FAQs for Environmental Site Assessments
What is an Environmental Site Assessment?
An Environmental Site Assessment is a report prepared with the intent of identifying potential or existing contamination liabilities on a property.
What is a Phase I ESA?
A Phase I Environmental Site Assessment (sometimes referred to as a Phase I ESA) report is conducted primarily for real estate transactions to identify potential and/or existing environmental contamination issues. The primary intention of conducting a Phase I ESA is to protect the potential buyer, as well as the owner of the land from unnecessary liability or potential litigation.
Why is a Phase I ESA Required?
A Phase I ESA may be required for a variety of reasons. In general, a Phase I ESA allows all parties involved in a transaction to understand the level of risk that may be incurred with purchase of a property. One of the most common reasons for preparing a Phase I ESA is the purchase of commercial real estate. In many cases, by showing due diligence in investigating potential site environmental contamination, a purchaser or lender may qualify for certain protections, such as CERCLA Innocent Landowners Defense, designed to allow the owner of the property to defend against environmental liability created by a third party. When all parties understand the level of risk they might incur, the purchase of property can proceed. A Phase I ESA may also be required to qualify for the use of property for certain state or federal grants.
What is involved in a Phase I ESA?
A Phase I ESA is primarily a review of records from many sources, indicating the likelihood of the presence of hazardous chemicals, as well as petroleum and other sources of environmental contamination on a property. The records review may be from many sources, including but not limited to historical maps, tax records, and property deeds of previous businesses and owners. Ultimately the results of a Phase I ESA inform the opinion of the Environmental Professional serving in a consulting capacity, as well as the property owner. This opinion indicates whether further investigation is warranted, which allows the potential buyer to move on to the next steps, in order to determine the full extent of what type of work might be needed on the property under consideration.
Who conducts a Phase I ESA?
Phase I and II Environmental Site Assessments may be conducted by professional engineers, environmental consultants and/or professional geologists.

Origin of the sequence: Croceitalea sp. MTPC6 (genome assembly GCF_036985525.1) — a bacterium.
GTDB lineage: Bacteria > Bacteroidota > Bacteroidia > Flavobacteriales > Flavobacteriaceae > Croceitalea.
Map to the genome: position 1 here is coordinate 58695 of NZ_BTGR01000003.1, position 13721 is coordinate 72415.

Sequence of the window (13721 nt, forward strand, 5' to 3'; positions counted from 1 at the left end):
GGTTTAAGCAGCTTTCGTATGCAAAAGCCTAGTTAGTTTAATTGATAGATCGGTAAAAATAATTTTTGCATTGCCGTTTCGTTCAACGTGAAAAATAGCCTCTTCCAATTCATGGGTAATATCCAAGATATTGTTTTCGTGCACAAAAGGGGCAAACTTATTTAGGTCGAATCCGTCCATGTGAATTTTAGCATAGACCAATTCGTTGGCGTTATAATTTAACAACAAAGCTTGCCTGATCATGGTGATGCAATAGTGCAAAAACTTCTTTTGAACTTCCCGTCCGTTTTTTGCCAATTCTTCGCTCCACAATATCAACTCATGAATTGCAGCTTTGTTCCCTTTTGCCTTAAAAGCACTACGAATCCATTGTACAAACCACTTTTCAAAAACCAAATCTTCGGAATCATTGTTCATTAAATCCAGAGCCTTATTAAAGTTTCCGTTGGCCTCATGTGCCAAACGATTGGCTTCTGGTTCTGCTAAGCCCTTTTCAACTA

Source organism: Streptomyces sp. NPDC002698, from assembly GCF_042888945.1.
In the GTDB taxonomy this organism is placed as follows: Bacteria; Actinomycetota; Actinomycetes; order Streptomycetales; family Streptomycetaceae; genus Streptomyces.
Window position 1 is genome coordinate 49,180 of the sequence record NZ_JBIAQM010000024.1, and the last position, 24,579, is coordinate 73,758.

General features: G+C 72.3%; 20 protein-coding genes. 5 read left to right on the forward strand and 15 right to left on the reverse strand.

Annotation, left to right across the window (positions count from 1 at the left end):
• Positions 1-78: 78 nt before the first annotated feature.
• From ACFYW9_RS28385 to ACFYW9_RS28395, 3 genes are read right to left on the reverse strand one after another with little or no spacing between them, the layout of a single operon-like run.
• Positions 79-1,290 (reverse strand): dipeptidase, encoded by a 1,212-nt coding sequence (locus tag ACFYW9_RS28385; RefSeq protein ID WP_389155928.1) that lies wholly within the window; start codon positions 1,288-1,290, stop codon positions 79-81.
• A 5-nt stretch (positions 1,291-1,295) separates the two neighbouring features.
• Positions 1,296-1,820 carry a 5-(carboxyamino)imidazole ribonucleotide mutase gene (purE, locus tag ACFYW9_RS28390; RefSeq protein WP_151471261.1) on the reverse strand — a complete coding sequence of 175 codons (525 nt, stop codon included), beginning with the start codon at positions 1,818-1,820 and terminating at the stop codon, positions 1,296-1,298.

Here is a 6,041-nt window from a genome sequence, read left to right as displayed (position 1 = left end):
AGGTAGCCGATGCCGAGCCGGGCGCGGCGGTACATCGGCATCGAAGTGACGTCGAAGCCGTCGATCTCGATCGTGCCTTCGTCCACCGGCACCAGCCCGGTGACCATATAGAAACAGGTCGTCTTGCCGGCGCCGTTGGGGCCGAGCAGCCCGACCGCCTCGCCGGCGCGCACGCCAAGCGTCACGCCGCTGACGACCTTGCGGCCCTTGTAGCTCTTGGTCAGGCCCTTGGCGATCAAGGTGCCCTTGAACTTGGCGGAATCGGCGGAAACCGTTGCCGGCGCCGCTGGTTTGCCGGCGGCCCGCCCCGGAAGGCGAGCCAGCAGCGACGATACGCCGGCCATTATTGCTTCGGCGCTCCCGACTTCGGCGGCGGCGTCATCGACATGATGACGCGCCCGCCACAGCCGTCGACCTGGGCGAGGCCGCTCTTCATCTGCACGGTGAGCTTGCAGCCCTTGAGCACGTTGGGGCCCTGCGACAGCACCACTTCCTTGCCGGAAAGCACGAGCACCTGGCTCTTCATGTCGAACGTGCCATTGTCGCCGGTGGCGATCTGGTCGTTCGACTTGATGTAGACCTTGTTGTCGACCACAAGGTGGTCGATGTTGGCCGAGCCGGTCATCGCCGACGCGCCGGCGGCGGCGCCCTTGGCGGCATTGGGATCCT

How Much Does a Phase I ESA Cost?
One of the most common questions relating to Phase I ESAs is how much they cost. Unfortunately, there is not a set price for Phase I ESAs; instead, costs are based on a number of factors and can vary significantly from one situation to the next. Factors considered by consultants in determining a project cost include, the location of the property in question, how large and/or developed that property is, and how easy it will be to gather information from the relevant information sources.
How Long Does a Phase I ESA take?
The same factors that determine cost also affect the completion time for a Phase I ESA. These factors include, availability of historical records, response and availability of pertinent regulatory agencies and local governments, size and location of property, and a number of other variables. It is typical for a Phase I to take from one week up to a month for the Environmental Professional to render a written opinion.
What Happens If You Find Something While Performing a Phase I ESA?
An opinion regarding environmental risks and potential mitigation measures by an Environmental Professional is a part of a Phase I report and is considered standard practice. This opinion indicates what environmental risks exist, whether further investigation is warranted, and what mitigation measures may be advisable, and allows the potential buyer to determine if the land suits his/her needs or if additional information is necessary. Should you want to proceed, however, you may want to pursue a Phase II Environmental Site Assessment.
What is a Phase II ESA?
A Phase II Environmental Site Assessment is conducted primarily for real estate transactions, to identify existing presence or likely presence of any hazardous substances or petroleum products on a property under conditions that indicate an existing release, a past release, or a material threat of a release of any hazardous substances or petroleum products into structures on the property or into the ground, ground water, or surface water of the property.
When is a Phase II ESA Required?
Previous uses of a property that can create the need for a Phase II ESA and subsurface investigation include: gas stations, dry cleaners, industrial activities, oilfield, agricultural activities, refineries, machine shops, manufacturing, hazardous waste storage, etc. Analysis into the specific site details during the Phase I ESA will determine, if any of these previous uses have created a significant potential for a release or if a known release has occurred. If so, a Phase II ESA performed by an individual with expertise in soil and groundwater contamination may be required. Phase II ESAs should be conducted by engineers or geologists with experience in this field.
The American Society for Testing and Materials (ASTM) has developed a standard guide for Phase II ESA, ASTM E1903-11Standard Guide for Phase II Environmental Site Assessment Process which is used by professionals to inform Phase II ESA work.